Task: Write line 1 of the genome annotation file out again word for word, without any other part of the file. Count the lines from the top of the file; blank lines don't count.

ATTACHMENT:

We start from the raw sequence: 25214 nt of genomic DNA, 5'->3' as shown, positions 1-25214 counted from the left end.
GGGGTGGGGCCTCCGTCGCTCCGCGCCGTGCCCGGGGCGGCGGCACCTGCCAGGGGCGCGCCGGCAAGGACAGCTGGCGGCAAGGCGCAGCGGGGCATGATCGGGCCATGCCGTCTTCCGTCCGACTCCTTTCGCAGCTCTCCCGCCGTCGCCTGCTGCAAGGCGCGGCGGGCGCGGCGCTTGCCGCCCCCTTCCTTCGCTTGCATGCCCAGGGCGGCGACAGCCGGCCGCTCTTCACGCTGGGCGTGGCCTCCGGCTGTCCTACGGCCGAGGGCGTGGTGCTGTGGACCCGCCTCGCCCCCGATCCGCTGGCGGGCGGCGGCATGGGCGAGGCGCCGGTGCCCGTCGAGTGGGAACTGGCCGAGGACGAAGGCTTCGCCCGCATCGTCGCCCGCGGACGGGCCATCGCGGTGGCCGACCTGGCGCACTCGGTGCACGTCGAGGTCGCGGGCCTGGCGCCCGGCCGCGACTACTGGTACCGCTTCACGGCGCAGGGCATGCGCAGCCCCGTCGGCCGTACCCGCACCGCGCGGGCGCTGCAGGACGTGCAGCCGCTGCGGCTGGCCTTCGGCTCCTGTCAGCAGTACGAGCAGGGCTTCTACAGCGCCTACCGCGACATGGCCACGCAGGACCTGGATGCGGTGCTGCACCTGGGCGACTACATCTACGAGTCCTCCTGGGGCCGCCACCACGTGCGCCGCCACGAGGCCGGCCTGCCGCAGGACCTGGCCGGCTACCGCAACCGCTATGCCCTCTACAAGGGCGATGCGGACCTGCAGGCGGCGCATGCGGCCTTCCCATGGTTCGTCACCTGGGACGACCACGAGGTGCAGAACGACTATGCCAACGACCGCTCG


We start from the raw sequence: 25214 nt of genomic DNA, 5'->3' as shown, positions 1-25214 counted from the left end.